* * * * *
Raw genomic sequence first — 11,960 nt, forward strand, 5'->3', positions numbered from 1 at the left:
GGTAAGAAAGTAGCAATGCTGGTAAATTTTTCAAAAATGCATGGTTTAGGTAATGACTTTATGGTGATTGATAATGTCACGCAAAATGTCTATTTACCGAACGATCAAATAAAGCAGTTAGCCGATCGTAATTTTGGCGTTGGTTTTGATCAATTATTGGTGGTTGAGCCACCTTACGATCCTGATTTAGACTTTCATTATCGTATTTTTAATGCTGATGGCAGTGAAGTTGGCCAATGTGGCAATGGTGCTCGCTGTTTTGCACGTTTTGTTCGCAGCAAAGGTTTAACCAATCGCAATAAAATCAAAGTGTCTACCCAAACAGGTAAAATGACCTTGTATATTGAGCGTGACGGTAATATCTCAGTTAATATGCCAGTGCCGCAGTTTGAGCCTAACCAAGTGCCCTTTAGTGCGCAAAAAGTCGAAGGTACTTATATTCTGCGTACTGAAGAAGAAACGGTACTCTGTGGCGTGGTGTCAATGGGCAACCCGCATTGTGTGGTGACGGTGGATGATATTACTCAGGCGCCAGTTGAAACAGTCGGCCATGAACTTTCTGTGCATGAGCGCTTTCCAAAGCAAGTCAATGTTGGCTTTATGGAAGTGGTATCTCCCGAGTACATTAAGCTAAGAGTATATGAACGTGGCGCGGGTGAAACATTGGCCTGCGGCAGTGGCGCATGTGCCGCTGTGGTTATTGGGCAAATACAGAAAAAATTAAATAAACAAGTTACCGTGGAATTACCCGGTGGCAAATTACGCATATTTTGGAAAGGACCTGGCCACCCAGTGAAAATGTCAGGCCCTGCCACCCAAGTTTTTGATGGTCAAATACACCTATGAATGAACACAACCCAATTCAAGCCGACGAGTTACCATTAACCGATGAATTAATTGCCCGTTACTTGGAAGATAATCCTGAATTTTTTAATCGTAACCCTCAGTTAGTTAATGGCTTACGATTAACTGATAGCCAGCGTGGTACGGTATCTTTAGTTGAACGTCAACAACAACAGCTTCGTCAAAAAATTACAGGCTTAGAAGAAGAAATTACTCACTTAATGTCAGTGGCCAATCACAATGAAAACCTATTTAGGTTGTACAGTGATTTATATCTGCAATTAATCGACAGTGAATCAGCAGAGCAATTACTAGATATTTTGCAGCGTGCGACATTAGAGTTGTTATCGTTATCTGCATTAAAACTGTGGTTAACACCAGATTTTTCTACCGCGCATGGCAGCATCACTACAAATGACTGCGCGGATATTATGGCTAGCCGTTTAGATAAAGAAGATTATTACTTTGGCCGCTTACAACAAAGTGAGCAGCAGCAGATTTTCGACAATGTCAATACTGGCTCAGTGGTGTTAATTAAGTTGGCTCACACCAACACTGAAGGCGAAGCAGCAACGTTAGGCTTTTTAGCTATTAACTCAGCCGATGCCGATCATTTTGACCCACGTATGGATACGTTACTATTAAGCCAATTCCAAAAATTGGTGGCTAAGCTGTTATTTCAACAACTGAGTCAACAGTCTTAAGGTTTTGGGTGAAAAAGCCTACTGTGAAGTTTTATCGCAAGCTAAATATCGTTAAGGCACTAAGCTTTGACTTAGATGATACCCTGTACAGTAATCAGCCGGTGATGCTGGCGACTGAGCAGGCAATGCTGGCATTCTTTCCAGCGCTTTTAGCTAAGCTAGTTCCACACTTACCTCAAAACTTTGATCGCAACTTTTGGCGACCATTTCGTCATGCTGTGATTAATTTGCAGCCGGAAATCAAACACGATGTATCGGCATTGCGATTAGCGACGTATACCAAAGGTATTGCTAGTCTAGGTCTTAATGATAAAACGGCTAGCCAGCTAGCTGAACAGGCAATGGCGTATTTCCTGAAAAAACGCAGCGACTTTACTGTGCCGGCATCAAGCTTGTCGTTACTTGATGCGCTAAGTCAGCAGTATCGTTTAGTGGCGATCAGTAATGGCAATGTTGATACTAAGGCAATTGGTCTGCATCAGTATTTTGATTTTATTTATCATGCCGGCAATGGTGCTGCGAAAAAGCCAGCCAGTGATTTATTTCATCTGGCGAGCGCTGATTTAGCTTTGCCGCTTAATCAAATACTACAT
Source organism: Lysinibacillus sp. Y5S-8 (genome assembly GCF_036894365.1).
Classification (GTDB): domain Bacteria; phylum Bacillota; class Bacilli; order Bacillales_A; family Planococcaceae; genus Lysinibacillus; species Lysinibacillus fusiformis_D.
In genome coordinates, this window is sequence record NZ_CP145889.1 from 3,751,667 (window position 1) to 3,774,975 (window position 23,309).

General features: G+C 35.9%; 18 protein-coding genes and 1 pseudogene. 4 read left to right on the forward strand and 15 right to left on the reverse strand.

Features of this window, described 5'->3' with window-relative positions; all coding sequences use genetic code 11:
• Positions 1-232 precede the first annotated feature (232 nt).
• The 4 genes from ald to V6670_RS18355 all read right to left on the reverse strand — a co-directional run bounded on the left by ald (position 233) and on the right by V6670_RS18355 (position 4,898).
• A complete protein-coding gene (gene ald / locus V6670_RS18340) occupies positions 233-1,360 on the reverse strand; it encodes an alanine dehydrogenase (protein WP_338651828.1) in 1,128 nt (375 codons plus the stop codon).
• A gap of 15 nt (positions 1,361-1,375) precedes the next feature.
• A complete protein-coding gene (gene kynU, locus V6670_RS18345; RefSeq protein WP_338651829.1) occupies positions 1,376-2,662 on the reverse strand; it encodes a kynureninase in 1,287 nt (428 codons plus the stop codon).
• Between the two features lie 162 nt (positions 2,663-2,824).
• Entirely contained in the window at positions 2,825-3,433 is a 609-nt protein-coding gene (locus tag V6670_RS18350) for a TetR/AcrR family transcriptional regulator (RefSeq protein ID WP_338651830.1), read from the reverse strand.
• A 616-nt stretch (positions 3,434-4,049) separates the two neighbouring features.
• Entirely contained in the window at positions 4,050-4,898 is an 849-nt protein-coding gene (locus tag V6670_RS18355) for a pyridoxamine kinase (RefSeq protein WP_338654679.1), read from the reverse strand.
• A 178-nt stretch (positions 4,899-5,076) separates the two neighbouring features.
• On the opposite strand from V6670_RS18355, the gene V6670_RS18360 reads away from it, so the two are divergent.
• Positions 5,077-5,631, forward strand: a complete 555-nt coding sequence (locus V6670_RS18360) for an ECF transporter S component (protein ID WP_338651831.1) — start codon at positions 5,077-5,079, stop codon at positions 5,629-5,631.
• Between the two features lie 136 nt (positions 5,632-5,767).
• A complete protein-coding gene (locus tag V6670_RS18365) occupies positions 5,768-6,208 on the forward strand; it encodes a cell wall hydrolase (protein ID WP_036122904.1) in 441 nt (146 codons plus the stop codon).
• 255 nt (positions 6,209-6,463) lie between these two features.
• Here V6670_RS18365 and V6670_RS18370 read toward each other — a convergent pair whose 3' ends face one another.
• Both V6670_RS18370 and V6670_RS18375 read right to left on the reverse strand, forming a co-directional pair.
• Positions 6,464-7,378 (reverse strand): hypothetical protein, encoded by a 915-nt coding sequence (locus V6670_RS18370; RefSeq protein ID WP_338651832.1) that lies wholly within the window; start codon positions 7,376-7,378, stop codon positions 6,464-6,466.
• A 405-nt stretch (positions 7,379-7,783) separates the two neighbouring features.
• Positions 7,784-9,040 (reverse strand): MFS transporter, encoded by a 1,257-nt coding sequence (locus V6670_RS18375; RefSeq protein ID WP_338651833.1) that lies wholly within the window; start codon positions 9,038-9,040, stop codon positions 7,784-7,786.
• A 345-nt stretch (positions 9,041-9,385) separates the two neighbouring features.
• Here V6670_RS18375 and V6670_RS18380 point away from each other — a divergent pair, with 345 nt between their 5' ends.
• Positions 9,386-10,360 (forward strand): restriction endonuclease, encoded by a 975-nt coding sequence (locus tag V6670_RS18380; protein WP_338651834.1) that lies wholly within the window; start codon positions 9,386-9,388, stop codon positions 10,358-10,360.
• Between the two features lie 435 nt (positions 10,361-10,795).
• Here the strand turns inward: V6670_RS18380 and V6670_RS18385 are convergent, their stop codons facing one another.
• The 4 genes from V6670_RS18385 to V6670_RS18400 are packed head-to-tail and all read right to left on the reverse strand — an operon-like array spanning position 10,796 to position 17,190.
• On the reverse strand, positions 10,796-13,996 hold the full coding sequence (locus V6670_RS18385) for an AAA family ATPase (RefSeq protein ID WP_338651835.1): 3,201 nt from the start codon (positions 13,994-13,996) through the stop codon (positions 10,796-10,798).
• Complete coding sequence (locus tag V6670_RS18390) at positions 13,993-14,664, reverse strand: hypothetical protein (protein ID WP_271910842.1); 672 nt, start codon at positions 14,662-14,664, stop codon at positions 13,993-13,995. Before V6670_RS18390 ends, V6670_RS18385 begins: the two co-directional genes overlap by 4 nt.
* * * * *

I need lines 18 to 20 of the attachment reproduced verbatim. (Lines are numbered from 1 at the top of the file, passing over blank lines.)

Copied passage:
• On the opposite strand from V6670_RS18355, the gene V6670_RS18360 reads away from it, so the two are divergent.
• Positions 5,077-5,631, forward strand: a complete 555-nt coding sequence (locus V6670_RS18360) for an ECF transporter S component (protein ID WP_338651831.1) — start codon at positions 5,077-5,079, stop codon at positions 5,629-5,631.
• Between the two features lie 136 nt (positions 5,632-5,767).